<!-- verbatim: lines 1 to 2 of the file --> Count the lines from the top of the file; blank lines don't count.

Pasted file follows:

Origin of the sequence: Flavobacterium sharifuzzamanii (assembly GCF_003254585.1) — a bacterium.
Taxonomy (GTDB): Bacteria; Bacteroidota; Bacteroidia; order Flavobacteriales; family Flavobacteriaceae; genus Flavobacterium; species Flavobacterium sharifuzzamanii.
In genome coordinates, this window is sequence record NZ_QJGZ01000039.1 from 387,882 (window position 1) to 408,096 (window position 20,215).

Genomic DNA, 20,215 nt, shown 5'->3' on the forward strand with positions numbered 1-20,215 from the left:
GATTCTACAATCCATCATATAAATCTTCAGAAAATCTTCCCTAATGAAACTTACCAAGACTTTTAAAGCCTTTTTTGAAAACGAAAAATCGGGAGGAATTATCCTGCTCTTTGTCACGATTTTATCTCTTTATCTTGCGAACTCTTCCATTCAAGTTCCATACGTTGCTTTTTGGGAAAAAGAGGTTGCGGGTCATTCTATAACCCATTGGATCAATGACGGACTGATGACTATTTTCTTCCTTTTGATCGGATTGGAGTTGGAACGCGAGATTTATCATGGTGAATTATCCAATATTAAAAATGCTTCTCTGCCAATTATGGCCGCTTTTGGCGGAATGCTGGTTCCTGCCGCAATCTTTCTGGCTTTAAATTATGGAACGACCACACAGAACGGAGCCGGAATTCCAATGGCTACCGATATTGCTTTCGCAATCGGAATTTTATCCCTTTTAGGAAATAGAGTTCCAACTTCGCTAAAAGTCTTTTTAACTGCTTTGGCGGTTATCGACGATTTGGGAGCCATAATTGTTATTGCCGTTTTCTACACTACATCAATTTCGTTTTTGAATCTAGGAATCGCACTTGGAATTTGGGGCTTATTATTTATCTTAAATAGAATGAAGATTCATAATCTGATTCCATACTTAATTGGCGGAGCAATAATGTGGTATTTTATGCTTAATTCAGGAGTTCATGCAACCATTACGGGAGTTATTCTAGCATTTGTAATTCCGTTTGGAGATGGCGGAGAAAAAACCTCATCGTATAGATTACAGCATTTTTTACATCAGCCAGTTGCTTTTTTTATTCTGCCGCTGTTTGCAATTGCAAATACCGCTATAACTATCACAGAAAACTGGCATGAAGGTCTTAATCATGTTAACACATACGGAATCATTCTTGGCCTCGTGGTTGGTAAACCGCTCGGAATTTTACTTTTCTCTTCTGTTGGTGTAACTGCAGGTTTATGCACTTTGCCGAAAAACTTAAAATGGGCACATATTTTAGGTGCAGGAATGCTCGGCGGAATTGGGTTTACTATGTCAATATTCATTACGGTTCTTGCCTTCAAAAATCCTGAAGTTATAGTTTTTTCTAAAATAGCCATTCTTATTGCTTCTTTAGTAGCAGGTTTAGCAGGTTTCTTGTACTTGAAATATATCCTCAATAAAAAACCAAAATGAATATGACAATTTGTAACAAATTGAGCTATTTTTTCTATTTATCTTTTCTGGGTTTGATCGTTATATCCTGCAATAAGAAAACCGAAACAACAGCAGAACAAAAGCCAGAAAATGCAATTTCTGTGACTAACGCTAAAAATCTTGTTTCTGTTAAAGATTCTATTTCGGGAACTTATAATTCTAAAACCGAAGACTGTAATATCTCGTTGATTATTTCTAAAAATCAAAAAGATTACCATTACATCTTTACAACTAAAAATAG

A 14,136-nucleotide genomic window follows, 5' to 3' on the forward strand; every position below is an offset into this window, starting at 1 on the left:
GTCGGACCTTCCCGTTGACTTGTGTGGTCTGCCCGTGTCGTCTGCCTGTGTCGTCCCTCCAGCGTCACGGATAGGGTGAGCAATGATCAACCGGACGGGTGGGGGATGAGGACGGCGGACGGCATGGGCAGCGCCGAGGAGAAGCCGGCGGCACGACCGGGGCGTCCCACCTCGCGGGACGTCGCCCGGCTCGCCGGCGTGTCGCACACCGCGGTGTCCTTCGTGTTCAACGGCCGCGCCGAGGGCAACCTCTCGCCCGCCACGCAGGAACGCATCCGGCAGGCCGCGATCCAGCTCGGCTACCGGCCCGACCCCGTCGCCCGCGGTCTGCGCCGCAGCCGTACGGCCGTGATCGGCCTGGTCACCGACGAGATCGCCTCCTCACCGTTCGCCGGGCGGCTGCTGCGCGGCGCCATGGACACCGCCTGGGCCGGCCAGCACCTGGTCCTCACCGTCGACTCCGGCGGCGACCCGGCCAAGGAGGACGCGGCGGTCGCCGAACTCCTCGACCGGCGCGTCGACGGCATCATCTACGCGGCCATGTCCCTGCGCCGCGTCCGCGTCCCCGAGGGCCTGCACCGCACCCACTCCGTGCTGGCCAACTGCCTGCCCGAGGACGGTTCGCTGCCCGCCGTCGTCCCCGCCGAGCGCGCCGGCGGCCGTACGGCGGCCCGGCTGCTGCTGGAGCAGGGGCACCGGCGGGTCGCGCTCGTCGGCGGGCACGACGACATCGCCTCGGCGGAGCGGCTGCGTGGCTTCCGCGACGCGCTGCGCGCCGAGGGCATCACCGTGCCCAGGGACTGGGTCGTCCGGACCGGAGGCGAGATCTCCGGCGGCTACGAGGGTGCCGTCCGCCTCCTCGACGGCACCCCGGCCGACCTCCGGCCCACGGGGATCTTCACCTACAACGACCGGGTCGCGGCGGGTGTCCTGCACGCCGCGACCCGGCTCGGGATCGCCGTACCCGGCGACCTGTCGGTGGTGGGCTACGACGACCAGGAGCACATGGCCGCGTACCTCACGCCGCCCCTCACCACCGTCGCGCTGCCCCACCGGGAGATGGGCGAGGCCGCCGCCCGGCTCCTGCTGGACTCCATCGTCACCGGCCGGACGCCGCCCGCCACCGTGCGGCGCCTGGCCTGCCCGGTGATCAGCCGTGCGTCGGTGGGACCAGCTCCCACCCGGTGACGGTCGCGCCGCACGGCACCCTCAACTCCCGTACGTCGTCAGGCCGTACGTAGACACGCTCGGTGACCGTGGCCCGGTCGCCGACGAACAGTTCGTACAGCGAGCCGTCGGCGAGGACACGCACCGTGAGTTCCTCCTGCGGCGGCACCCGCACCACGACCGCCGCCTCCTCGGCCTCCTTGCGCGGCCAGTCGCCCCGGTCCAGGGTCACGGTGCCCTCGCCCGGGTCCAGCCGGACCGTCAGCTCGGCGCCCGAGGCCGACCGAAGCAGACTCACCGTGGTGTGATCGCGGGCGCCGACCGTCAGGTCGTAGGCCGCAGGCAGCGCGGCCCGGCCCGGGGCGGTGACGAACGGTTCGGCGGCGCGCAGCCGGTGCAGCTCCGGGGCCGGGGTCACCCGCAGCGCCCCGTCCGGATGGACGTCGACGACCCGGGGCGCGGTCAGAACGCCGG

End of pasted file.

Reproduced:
Origin of the sequence: Flavobacterium sharifuzzamanii (assembly GCF_003254585.1) — a bacterium.
Taxonomy (GTDB): Bacteria; Bacteroidota; Bacteroidia; order Flavobacteriales; family Flavobacteriaceae; genus Flavobacterium; species Flavobacterium sharifuzzamanii.